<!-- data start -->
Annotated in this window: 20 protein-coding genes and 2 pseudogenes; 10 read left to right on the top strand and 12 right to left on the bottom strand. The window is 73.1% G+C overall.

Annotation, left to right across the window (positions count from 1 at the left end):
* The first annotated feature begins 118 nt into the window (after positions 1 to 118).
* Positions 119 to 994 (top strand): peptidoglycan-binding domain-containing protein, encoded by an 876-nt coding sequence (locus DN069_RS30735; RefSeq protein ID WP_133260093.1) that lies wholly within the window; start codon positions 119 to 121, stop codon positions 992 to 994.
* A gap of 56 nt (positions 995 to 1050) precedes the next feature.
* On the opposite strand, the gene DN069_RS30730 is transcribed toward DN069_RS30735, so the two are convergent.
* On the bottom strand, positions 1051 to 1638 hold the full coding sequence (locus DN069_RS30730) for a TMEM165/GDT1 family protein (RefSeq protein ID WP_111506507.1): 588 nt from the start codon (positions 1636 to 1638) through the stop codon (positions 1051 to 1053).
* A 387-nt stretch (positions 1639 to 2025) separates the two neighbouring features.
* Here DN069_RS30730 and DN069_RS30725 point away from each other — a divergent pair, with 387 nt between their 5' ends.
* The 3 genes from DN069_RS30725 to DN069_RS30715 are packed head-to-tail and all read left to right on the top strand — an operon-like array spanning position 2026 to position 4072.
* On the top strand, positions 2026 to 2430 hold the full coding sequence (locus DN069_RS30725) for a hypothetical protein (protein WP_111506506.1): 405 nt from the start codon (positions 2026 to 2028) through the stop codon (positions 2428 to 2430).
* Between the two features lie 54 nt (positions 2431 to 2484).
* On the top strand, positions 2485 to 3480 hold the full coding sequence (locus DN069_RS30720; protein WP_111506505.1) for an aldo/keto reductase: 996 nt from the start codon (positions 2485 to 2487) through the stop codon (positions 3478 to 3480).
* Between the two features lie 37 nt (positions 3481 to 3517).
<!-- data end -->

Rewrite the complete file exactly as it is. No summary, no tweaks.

Annotated in this window: 20 protein-coding genes and 2 pseudogenes; 10 read left to right on the top strand and 12 right to left on the bottom strand. The window is 73.1% G+C overall.

Annotation, left to right across the window (positions count from 1 at the left end):
* The first annotated feature begins 118 nt into the window (after positions 1 to 118).
* Positions 119 to 994 (top strand): peptidoglycan-binding domain-containing protein, encoded by an 876-nt coding sequence (locus DN069_RS30735; RefSeq protein ID WP_133260093.1) that lies wholly within the window; start codon positions 119 to 121, stop codon positions 992 to 994.
* A gap of 56 nt (positions 995 to 1050) precedes the next feature.
* On the opposite strand, the gene DN069_RS30730 is transcribed toward DN069_RS30735, so the two are convergent.
* On the bottom strand, positions 1051 to 1638 hold the full coding sequence (locus DN069_RS30730) for a TMEM165/GDT1 family protein (RefSeq protein ID WP_111506507.1): 588 nt from the start codon (positions 1636 to 1638) through the stop codon (positions 1051 to 1053).
* A 387-nt stretch (positions 1639 to 2025) separates the two neighbouring features.
* Here DN069_RS30730 and DN069_RS30725 point away from each other — a divergent pair, with 387 nt between their 5' ends.
* The 3 genes from DN069_RS30725 to DN069_RS30715 are packed head-to-tail and all read left to right on the top strand — an operon-like array spanning position 2026 to position 4072.
* On the top strand, positions 2026 to 2430 hold the full coding sequence (locus DN069_RS30725) for a hypothetical protein (protein WP_111506506.1): 405 nt from the start codon (positions 2026 to 2028) through the stop codon (positions 2428 to 2430).
* Between the two features lie 54 nt (positions 2431 to 2484).
* On the top strand, positions 2485 to 3480 hold the full coding sequence (locus DN069_RS30720; protein WP_111506505.1) for an aldo/keto reductase: 996 nt from the start codon (positions 2485 to 2487) through the stop codon (positions 3478 to 3480).
* Between the two features lie 37 nt (positions 3481 to 3517).